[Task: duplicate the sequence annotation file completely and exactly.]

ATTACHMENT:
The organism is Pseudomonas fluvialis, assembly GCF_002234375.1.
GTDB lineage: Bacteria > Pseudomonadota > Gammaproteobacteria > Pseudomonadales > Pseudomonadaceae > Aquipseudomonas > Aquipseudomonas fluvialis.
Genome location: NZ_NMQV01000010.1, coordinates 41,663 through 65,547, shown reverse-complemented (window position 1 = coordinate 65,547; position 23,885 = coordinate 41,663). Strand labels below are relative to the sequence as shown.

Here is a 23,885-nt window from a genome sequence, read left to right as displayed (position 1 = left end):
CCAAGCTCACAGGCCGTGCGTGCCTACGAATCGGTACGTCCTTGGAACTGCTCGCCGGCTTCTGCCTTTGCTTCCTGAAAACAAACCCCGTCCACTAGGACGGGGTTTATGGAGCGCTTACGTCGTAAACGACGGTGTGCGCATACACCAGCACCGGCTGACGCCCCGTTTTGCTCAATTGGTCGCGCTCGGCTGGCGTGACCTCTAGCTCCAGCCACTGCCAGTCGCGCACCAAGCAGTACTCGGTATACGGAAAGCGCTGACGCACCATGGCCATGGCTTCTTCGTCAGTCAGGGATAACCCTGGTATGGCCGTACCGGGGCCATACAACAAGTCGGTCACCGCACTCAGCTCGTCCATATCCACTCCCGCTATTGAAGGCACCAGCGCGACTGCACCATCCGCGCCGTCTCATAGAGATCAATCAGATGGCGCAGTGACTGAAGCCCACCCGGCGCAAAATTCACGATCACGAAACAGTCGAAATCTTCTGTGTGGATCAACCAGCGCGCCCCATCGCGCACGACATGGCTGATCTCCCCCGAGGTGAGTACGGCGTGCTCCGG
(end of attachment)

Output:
The organism is Pseudomonas fluvialis, assembly GCF_002234375.1.
GTDB lineage: Bacteria > Pseudomonadota > Gammaproteobacteria > Pseudomonadales > Pseudomonadaceae > Aquipseudomonas > Aquipseudomonas fluvialis.
Genome location: NZ_NMQV01000010.1, coordinates 41,663 through 65,547, shown reverse-complemented (window position 1 = coordinate 65,547; position 23,885 = coordinate 41,663). Strand labels below are relative to the sequence as shown.

Here is a 23,885-nt window from a genome sequence, read left to right as displayed (position 1 = left end):
CCAAGCTCACAGGCCGTGCGTGCCTACGAATCGGTACGTCCTTGGAACTGCTCGCCGGCTTCTGCCTTTGCTTCCTGAAAACAAACCCCGTCCACTAGGACGGGGTTTATGGAGCGCTTACGTCGTAAACGACGGTGTGCGCATACACCAGCACCGGCTGACGCCCCGTTTTGCTCAATTGGTCGCGCTCGGCTGGCGTGACCTCTAGCTCCAGCCACTGCCAGTCGCGCACCAAGCAGTACTCGGTATACGGAAAGCGCTGACGCACCATGGCCATGGCTTCTTCGTCAGTCAGGGATAACCCTGGTATGGCCGTACCGGGGCCATACAACAAGTCGGTCACCGCACTCAGCTCGTCCATATCCACTCCCGCTATTGAAGGCACCAGCGCGACTGCACCATCCGCGCCGTCTCATAGAGATCAATCAGATGGCGCAGTGACTGAAGCCCACCCGGCGCAAAATTCACGATCACGAAACAGTCGAAATCTTCTGTGTGGATCAACCAGCGCGCCCCATCGCGCACGACATGGCTGATCTCCCCCGAGGTGAGTACGGCGTGCTCCGG